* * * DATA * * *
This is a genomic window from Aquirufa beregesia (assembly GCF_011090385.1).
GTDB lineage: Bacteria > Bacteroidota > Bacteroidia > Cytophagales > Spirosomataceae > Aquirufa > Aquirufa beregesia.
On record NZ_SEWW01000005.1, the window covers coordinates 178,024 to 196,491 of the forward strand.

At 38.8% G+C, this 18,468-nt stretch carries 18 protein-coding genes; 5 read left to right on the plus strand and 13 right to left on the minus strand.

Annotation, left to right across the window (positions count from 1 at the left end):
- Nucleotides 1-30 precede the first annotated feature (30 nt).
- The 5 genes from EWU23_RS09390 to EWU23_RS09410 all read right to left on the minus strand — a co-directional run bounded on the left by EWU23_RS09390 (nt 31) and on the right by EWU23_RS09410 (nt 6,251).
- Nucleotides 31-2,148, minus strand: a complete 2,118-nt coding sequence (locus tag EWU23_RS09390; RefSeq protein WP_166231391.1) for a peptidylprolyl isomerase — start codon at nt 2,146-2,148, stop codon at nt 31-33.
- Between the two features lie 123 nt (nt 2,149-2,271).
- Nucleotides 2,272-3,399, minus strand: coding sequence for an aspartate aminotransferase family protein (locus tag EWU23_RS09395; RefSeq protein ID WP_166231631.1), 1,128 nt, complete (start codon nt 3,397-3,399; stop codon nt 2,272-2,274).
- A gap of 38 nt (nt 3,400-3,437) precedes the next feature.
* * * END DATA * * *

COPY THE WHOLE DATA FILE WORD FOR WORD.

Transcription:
This is a genomic window from Aquirufa beregesia (assembly GCF_011090385.1).
GTDB lineage: Bacteria > Bacteroidota > Bacteroidia > Cytophagales > Spirosomataceae > Aquirufa > Aquirufa beregesia.
On record NZ_SEWW01000005.1, the window covers coordinates 178,024 to 196,491 of the forward strand.

At 38.8% G+C, this 18,468-nt stretch carries 18 protein-coding genes; 5 read left to right on the plus strand and 13 right to left on the minus strand.

Annotation, left to right across the window (positions count from 1 at the left end):
- Nucleotides 1-30 precede the first annotated feature (30 nt).
- The 5 genes from EWU23_RS09390 to EWU23_RS09410 all read right to left on the minus strand — a co-directional run bounded on the left by EWU23_RS09390 (nt 31) and on the right by EWU23_RS09410 (nt 6,251).
- Nucleotides 31-2,148, minus strand: a complete 2,118-nt coding sequence (locus tag EWU23_RS09390; RefSeq protein WP_166231391.1) for a peptidylprolyl isomerase — start codon at nt 2,146-2,148, stop codon at nt 31-33.
- Between the two features lie 123 nt (nt 2,149-2,271).
- Nucleotides 2,272-3,399, minus strand: coding sequence for an aspartate aminotransferase family protein (locus tag EWU23_RS09395; RefSeq protein ID WP_166231631.1), 1,128 nt, complete (start codon nt 3,397-3,399; stop codon nt 2,272-2,274).
- A gap of 38 nt (nt 3,400-3,437) precedes the next feature.